More Americans are living mortgage-free. This article by Shelly Hagan will show you how.
About 37% of U.S. households are “free and clear,” meaning they no longer have a home mortgage to pay, according to a Zillow data analysis. This number ticked upward after the Great Recession and over the past 10 years, the share of homeowners paying off their mortgages has risen 5.5 percentage points.
“In general, higher home equity is financially preferable and the rise in mortgage-free ownership is in line with brighter economic conditions, which is why we’ve seen the free-and-clear share increase over the last decade,” said Javier Vivas, director of economic research at Realtor.com.
An aging population and change in owner demographics is another reason for the increase, according to Zillow. Younger Americans are likely to wait longer to a buy a home due in part to rising living costs and student debt. As a result, older Americans comprise a larger share of total homeownership and have had years to pay off a home as well as build wealth. This trend could reverse as younger generations age and enter the real estate market.
Trade-offs associated with paying off a mortgage include abrupt changes to the value of the home and the opportunity cost of other higher investment returns when mortgage rates are low, Vivas said.
Mortgage characteristics vary by state and those with lower housing prices typically have higher rates of fully-paid mortgages. In 2017, the most recent available data, West Virginia had the highest share of “free and clear” ownership at 54%. Maryland and the District of Columbia were on the other end of the spectrum with rates of 27% and 24%, respectively.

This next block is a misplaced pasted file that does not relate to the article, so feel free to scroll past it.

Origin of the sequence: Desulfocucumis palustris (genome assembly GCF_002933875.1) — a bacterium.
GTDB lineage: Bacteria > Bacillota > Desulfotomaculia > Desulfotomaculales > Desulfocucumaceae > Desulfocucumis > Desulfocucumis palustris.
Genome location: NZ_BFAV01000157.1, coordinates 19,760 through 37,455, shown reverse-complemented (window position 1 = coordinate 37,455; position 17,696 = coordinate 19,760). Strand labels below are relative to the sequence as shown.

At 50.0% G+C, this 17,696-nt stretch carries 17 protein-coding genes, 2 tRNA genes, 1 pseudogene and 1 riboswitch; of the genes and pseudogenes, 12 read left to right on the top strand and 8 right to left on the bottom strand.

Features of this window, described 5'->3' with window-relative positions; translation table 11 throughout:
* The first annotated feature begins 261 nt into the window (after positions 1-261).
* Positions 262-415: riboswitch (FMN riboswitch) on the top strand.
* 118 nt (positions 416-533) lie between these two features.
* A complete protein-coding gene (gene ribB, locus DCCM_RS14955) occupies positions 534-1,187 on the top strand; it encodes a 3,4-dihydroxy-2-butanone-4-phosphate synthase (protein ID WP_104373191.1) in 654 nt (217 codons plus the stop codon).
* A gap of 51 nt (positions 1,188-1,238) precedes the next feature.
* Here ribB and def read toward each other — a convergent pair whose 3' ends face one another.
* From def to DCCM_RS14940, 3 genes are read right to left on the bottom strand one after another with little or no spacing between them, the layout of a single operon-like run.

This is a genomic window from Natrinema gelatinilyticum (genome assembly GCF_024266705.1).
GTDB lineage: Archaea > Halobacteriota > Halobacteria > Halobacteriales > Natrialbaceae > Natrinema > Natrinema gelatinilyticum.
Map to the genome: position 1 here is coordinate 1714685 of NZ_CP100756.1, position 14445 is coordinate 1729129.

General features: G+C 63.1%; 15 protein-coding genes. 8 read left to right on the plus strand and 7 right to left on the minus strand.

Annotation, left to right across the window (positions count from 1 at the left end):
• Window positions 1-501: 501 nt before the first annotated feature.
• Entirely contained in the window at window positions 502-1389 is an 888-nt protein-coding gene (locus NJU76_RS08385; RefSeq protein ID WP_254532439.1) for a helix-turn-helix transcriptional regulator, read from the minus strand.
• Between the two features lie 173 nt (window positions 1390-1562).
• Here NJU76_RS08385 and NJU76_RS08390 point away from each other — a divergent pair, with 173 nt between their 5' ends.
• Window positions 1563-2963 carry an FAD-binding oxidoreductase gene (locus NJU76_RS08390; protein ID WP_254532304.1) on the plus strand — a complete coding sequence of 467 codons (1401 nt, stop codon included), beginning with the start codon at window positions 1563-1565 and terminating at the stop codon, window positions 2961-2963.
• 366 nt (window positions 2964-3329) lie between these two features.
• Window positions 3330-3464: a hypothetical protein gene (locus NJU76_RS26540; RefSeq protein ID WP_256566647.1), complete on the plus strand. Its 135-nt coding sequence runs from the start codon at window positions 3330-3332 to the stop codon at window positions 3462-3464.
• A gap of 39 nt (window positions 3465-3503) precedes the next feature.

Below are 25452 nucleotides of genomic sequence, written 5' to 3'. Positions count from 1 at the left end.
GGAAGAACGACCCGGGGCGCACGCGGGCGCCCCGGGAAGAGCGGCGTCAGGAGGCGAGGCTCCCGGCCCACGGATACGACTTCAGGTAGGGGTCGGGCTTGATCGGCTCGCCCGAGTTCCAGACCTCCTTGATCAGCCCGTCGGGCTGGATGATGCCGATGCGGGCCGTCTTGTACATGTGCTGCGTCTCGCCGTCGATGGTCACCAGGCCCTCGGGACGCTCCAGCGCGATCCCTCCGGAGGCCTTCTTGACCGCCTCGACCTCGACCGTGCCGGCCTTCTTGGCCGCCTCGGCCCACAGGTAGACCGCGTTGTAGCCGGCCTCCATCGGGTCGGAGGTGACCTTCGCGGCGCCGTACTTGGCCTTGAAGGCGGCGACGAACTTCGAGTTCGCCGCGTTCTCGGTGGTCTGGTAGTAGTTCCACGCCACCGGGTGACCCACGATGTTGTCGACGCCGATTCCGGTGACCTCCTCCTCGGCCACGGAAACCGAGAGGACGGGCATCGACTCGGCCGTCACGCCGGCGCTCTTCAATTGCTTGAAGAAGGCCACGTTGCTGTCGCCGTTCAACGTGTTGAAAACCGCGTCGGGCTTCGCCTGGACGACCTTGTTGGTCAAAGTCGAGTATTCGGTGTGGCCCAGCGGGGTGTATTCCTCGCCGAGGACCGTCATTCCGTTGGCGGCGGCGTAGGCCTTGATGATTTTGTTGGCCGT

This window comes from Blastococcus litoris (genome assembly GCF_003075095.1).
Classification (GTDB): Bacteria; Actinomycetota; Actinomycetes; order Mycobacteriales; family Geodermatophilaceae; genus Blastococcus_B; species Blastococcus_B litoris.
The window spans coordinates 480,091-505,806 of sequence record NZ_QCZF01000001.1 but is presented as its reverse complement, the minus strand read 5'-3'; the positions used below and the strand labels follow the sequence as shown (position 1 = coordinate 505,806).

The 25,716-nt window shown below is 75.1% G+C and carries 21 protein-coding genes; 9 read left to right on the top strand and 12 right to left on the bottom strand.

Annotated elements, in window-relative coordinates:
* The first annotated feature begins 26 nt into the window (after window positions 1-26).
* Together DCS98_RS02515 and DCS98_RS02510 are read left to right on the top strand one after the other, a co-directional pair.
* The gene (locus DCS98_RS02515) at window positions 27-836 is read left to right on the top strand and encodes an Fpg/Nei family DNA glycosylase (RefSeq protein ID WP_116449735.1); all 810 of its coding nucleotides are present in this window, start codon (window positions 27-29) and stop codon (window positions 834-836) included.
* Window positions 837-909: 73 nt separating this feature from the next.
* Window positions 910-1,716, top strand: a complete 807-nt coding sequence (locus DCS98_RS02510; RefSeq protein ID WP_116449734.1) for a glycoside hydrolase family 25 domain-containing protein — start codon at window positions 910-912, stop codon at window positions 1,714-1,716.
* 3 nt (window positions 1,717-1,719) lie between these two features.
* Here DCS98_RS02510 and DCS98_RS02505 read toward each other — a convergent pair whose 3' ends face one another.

Over the last decade, the median price of an existing home in the U.S. has increased by more than 60% — or an addition of more than $100,000 in equity for homeowners without a mortgage.
Zillow analyzed data from the American Community Survey, which occurs annually and includes about 3.5 million responses. The Bureau of the Census also runs the American Housing Survey (AHS), which looks at mortgage characteristics. While the upward trend in “free and clear” homes is evident in both surveys, the AHS suggests the rate is higher — at 40% of total owner-occupied units. The AHS is conducted every other year and covers a smaller sample size of 115,000 units.
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